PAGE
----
Table 1 shows the 10 leading companies in new annual premiums. Pacific Life, Lincoln National and Jefferson-Pilot Life ranked 1-2-3 on the strength of gains in new annual premiums of plus 30%, plus 12%, and minus 11%, respectively. Pacific Lifes new premiums of $793 million in 2003 were 20% less than New York Life & Annuitys new premiums of $986 million in 2002.

Pacific Lifes distribution of new sales in 2003 was 60% universal life and interest sensitive whole life, 30% variable universal life, and 10% COLI. Lincoln National concentrated on universal life policies with a “no-lapse guarantee” in the high end of the affluent market, and Jefferson-Pilot specialized in universal life sales in the wealth accumulation, wealth preservation and wealth transfer markets.

Table 2 shows the 10 companies with the highest ratio of new annual premiums to total annual premiums. The 6 companies with ratios exceeding 50% had new annual premiums that exceeded their renewal premiums. PHL Variable ranked first in 2003, while American Guardian fell from first and an 81% ratio in 2002 to third and a 67% ratio in 2003.

Table 3 shows the 10 companies with the lowest ratio of general insurance expenses to total annual premiums, reflecting efficient expense ratios that they may be able to convert into competitive net costs.

Lincoln Benefit and Valley Forge Life benefit from low intercompany expense allocations. ING Life & Annuity reduced expenses by selling its ordinary life business to Lincoln National. American Guardian has the lowest expense ratio, 2.1%, among companies retaining their premiums and expenses, achieved by issuing jumbo policies.

Table 4 shows the 10 companies with the lowest termination ratios, which may enable them to spread their acquisition costs over a longer period of time and reduce their net costs to policyholders.

CIGNA Worldwide, specializing in the Hong Kong market, edged out reinsurer Security Life of Denver for the 3rd straight year, while American Guardian, with the highest average premium per policy issued, ranked 3rd lowest in its termination ratio.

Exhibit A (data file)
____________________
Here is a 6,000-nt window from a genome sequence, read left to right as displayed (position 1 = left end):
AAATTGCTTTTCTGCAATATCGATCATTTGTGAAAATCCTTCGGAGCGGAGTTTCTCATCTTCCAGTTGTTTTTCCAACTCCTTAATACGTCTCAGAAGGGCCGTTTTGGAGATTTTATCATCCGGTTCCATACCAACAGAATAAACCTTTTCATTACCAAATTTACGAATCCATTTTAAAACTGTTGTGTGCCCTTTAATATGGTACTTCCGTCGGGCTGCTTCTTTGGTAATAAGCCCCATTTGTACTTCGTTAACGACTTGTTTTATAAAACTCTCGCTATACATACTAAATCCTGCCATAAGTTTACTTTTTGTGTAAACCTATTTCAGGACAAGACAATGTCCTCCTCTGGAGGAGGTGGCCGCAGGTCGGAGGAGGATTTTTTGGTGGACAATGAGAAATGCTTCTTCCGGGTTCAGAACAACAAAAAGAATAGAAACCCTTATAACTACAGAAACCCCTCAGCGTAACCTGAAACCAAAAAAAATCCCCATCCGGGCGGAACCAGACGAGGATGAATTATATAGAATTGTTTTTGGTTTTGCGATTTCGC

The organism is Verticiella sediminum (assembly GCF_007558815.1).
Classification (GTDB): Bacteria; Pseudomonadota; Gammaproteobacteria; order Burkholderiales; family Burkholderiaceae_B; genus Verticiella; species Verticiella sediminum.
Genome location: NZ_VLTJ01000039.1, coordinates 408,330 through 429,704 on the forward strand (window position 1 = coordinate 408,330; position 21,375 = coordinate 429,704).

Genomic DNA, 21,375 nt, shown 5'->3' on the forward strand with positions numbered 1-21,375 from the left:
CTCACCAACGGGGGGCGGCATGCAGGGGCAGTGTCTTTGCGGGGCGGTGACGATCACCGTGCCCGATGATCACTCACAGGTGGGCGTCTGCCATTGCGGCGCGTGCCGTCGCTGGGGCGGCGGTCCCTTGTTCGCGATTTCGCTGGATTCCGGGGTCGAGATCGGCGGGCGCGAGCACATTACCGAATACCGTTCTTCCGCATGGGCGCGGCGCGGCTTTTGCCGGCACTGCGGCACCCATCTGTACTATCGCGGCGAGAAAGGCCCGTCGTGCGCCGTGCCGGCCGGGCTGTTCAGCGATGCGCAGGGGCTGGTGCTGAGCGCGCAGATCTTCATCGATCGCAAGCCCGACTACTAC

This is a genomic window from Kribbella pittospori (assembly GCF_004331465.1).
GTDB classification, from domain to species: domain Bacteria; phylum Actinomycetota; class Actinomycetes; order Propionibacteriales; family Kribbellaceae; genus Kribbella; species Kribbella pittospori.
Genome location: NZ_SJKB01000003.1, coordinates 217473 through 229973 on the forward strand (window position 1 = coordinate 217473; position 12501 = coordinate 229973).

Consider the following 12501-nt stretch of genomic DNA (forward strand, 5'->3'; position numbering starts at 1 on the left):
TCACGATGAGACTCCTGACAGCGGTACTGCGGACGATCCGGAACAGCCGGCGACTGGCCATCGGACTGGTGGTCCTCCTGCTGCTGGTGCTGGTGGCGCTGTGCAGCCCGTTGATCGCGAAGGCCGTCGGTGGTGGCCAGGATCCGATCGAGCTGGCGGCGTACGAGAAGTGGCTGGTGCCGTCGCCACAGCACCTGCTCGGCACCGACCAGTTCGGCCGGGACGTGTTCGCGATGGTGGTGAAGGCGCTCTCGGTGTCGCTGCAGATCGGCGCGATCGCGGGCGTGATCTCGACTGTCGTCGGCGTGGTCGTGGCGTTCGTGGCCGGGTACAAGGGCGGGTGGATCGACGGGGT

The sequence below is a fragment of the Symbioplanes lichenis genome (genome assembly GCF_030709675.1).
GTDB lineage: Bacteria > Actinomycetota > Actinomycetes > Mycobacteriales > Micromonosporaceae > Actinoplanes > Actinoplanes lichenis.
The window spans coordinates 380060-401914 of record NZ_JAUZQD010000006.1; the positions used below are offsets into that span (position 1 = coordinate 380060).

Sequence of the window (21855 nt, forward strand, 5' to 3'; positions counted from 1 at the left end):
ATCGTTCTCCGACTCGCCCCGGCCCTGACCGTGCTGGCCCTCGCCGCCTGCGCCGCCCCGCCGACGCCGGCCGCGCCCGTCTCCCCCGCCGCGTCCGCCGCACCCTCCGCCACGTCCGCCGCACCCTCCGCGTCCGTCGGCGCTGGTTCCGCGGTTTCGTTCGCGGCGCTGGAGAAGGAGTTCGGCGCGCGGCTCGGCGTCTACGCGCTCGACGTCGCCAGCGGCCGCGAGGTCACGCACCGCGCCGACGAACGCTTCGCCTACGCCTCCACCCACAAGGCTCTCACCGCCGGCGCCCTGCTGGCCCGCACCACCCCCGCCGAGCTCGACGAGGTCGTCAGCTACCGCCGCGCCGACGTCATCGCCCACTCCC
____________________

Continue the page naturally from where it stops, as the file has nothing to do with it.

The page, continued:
Table 5 shows the 10 companies with the highest average premium per policy issued. The top 9 companies exceeded 20 times the industry average, which generates operating efficiencies.

American Guardian had an average premium per policy issued of $3.1 million in 2003, up from $1.9 million in 2002 and $1.5 million in 2001. Hartford Life, Security of Denver, AIG and Pacific Life exceeded $36,000 of premium per policy issued in 2003, compared to Lincoln Nationals 2nd place ranking of $35,886 in 2002.

American Guardian writes variable universal life contracts on extremely high-net-worth clients, through private client centers, trust departments and family offices.

While Tables 1-5 present operating data for individual companies, Tables 6-7 present data for corporate groups for consolidated new annual premiums, and for consolidated total direct premiums in 2003 at the request of our readers.

AIG, after acquiring SunAmerica and the American General Group, leads the life industry in new individual life annual premiums, and in total individual life premiums. ING and Aegon rank 2-3 in new annual premiums, while Northwestern Mutual, MetLife, New York Life and Prudential rank 2-5 in total individual life premiums.

Frederick Townsend, of The Townsend Company, can be reached via e-mail at ftownsend@snet.net. Laurie Dallaire is with Insurance Consulting and Analysis, LLC.


Reproduced from National Underwriter Edition, September 16, 2004. Copyright 2004 by The National Underwriter Company in the serial publication. All rights reserved.Copyright in this article as an independent work may be held by the author.